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HUMANS are pretty poor predictors of what will bring them satisfaction or what will solve all their problems. President Vladmir Putin recently announced that Russia had approved the ‘world’s first’ COVID-19 vaccine. What was supposed to be the best piece of news this week has caused upheaval in the science community and also doubts among each country’s citizenry. The vaccine has caused division even within families, with others giving it a thumbs-up, while others are increasingly becoming doubtful.

In all honesty, the vaccine would have been the highlight of the week had it not seemed ‘rushed’. The popular notion when it comes to vaccines is how the trials usually take up to 48 months to be completed and approved. Therefore, this sudden approval by Russia not only makes one sceptical but also enables one to think of the implications or side effects that this vaccine could bring forth. Vaccines are generally controversial in nature, with anti-vaxxers consistently opposing their use dating back to the 1800s. Most anti-vaxxers have cited vaccines as the major cause of autism. Some people choose to forgo different vaccinations due to a high risk of potential allergic reactions. However, over the years the Centre for Disease Control and Prevention (CDC) has come out to say that vaccines are very safe in all but a few rare cases. 


What needs to be noted, however, is, in order to avoid any complications that would stem from vaccines, research needs to be duly conducted and trials maximally done. Anthony Fauci, the director of the National Institution of Allergy and Infectious Diseases, told National Geographic that, I quote; “Concocting a COVID-19 vaccine is not the same thing as proving a vaccine is safe and effective.” Fauci unfortunately, is not the only sceptic expert when it comes to this Russian vaccine, as former Associate Commissioner of the US Food and Drug Administration (FDA) Peter Pitts also expressed his doubts concerning the Russia announcement. According to Pitts, the Russians have a history of lack of transparency and approving drugs with little or no testing. This comment by Pitts highlights the main issue most of us are having with accepting that this COVID-19 vaccine is ready for use.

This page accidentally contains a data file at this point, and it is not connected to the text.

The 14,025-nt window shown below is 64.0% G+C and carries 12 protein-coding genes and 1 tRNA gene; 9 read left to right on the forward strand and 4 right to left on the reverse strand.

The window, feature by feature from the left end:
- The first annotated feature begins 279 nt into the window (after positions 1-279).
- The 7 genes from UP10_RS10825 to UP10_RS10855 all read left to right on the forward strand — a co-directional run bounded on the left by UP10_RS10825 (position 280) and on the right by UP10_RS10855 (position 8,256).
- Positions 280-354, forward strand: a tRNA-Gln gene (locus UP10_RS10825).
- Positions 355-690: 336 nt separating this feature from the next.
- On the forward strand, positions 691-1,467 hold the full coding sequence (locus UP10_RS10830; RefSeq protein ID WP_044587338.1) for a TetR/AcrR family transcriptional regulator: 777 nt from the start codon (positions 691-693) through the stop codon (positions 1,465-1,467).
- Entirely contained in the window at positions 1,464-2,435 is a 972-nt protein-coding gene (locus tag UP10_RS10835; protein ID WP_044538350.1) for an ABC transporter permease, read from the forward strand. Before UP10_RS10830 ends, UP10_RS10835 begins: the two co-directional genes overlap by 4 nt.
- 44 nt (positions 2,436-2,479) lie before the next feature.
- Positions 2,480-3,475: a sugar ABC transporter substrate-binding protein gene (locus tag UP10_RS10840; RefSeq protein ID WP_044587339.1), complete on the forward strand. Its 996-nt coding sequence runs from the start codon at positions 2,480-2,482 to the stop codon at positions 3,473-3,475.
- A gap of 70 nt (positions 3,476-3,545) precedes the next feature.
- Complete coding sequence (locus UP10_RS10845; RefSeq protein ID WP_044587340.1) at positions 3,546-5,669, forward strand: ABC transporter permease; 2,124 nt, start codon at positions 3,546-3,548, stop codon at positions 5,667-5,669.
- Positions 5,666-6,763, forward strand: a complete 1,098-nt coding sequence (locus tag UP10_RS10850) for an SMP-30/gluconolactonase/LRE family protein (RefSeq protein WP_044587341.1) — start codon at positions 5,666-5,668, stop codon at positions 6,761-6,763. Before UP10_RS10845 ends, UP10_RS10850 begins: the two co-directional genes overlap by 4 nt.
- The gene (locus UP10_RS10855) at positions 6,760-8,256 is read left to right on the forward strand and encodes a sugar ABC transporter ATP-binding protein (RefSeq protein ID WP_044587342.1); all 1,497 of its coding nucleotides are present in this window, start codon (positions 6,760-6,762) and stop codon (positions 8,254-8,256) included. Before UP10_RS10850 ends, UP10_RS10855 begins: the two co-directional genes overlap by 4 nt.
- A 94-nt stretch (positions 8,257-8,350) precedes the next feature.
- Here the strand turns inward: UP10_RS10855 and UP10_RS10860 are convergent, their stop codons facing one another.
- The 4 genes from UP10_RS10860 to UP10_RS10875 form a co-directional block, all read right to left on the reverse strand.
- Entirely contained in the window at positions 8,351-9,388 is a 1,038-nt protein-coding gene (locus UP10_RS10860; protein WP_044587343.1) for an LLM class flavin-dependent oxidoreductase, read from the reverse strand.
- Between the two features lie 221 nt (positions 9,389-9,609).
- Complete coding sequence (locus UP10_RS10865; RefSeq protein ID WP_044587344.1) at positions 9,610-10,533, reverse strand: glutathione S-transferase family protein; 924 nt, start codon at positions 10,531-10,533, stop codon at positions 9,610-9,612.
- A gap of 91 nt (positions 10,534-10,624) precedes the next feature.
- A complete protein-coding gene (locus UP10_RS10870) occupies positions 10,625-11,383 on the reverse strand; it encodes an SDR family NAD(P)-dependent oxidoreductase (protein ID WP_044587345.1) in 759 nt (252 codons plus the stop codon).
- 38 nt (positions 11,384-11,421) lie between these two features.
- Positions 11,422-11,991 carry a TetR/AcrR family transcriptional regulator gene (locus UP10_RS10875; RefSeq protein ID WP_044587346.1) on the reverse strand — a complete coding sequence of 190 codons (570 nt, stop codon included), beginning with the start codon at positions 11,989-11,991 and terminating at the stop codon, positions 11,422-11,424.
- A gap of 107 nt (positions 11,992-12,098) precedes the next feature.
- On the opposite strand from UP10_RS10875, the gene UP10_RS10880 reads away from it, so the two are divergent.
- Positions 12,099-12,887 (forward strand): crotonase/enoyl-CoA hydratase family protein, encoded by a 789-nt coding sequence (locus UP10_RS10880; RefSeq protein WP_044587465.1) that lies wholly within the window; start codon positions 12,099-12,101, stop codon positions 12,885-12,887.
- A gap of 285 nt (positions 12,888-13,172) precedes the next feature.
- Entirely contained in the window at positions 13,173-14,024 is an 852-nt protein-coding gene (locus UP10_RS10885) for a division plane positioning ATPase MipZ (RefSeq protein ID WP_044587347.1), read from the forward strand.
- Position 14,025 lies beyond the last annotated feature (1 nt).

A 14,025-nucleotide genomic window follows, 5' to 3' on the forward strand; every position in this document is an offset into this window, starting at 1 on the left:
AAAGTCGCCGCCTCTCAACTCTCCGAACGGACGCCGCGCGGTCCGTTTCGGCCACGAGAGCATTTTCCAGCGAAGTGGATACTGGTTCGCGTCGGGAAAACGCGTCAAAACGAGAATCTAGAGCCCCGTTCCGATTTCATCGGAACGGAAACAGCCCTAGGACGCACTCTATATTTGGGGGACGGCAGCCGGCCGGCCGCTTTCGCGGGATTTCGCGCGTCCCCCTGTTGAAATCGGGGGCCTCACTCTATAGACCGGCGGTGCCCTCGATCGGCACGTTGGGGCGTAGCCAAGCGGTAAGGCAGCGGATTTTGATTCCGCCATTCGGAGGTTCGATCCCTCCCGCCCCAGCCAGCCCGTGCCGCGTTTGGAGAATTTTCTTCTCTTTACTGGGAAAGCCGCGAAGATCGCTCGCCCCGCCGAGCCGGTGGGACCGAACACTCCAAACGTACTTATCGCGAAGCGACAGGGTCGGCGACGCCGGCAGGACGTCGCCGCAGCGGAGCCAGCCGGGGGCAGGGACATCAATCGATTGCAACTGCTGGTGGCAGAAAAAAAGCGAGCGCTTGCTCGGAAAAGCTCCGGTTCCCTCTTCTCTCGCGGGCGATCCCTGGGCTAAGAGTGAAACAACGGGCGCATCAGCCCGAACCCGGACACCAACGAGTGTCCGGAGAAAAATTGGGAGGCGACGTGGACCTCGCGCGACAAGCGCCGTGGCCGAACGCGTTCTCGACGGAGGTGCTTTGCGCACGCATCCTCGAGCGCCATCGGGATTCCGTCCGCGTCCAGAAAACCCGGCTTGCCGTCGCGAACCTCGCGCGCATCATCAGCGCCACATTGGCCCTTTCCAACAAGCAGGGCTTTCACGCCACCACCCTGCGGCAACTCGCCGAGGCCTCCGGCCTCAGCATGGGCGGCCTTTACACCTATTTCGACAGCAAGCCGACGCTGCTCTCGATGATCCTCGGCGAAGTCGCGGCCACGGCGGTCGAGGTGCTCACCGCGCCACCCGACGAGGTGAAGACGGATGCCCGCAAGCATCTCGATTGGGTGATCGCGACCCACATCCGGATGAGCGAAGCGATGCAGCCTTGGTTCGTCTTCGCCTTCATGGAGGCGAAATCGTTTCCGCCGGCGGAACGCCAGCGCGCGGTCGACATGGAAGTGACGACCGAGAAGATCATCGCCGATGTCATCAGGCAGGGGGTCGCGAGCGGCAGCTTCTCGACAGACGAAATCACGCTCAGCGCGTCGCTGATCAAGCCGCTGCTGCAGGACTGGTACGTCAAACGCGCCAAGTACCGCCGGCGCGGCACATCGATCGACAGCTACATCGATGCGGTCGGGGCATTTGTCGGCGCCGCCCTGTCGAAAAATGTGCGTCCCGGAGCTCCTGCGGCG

If we are all being honest, Russia does not have a really good track record when it comes to transparency and clarity. They are also led by one of the most controversial leaders to date. This further exacerbates the doubt surrounding the approval of this supposed vaccine. This article is in no way attempting to discourage people from being excited about the approval of a vaccine, since we are all waiting with bated breath for one. However, caution must be taken and we should tread lightly as the consequences of using this vaccine might far surpass the implications of the coronavirus.

Scepticism concerning any vaccine or treatment of the disease caused by the coronavirus has been quite prevalent, dating back to April this year. For one, Mauritius came out to state that they had formulated a herbal concoction that was bound to ‘cure’ this disease. This news was met with mixed reactions from the public yet Mauritius claimed their ‘COVID-Organics’ was tried and tested and was the sole reason for the high number of recovered cases. The Mauritius president may have failed to convince a lot of countries but he certainly convinced Tanzania, which later revealed that the country was now COVID-19 free due to prayers from the citizenry.

As a layman in the country of Eswatini, it is quite challenging to easily accept supposed vaccines for this disease simply because more often than not we have been duped by supposed cures or vaccines of many other diseases over the years. From the alleged ‘curing’ of HIV through taking showers, which was advice from a prominent public figure might I add, to a pastor purportedly raising a man from the dead; we have seen and heard it all. 

Judging from the estimated profits to be gained by the country that formulates or approves a vaccine of COVID-19, I think I have a valid reason to be a bit sceptical.


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